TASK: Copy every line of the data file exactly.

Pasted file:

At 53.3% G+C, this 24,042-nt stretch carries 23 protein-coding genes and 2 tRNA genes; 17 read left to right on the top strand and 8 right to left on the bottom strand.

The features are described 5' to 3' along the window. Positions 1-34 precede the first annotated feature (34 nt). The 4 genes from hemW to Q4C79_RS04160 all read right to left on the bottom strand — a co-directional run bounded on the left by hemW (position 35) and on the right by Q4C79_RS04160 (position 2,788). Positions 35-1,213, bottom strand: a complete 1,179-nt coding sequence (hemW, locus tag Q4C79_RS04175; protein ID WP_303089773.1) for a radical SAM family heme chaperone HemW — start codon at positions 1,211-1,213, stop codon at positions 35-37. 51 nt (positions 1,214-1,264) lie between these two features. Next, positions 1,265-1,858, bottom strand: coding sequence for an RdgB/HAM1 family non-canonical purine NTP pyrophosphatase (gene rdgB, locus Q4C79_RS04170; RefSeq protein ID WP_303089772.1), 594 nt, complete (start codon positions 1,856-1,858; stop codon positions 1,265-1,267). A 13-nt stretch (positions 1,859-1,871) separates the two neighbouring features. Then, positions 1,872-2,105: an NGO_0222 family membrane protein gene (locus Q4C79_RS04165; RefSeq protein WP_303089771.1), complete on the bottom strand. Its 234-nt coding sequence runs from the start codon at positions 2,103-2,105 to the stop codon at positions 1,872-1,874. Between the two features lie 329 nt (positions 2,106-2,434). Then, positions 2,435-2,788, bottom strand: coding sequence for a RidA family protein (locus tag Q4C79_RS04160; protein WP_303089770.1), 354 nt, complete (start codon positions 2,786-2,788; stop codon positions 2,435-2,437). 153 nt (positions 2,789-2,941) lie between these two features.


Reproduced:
At 53.3% G+C, this 24,042-nt stretch carries 23 protein-coding genes and 2 tRNA genes; 17 read left to right on the top strand and 8 right to left on the bottom strand.

The features are described 5' to 3' along the window. Positions 1-34 precede the first annotated feature (34 nt). The 4 genes from hemW to Q4C79_RS04160 all read right to left on the bottom strand — a co-directional run bounded on the left by hemW (position 35) and on the right by Q4C79_RS04160 (position 2,788). Positions 35-1,213, bottom strand: a complete 1,179-nt coding sequence (hemW, locus tag Q4C79_RS04175; protein ID WP_303089773.1) for a radical SAM family heme chaperone HemW — start codon at positions 1,211-1,213, stop codon at positions 35-37. 51 nt (positions 1,214-1,264) lie between these two features. Next, positions 1,265-1,858, bottom strand: coding sequence for an RdgB/HAM1 family non-canonical purine NTP pyrophosphatase (gene rdgB, locus Q4C79_RS04170; RefSeq protein ID WP_303089772.1), 594 nt, complete (start codon positions 1,856-1,858; stop codon positions 1,265-1,267). A 13-nt stretch (positions 1,859-1,871) separates the two neighbouring features. Then, positions 1,872-2,105: an NGO_0222 family membrane protein gene (locus Q4C79_RS04165; RefSeq protein WP_303089771.1), complete on the bottom strand. Its 234-nt coding sequence runs from the start codon at positions 2,103-2,105 to the stop codon at positions 1,872-1,874. Between the two features lie 329 nt (positions 2,106-2,434). Then, positions 2,435-2,788, bottom strand: coding sequence for a RidA family protein (locus tag Q4C79_RS04160; protein WP_303089770.1), 354 nt, complete (start codon positions 2,786-2,788; stop codon positions 2,435-2,437). 153 nt (positions 2,789-2,941) lie between these two features.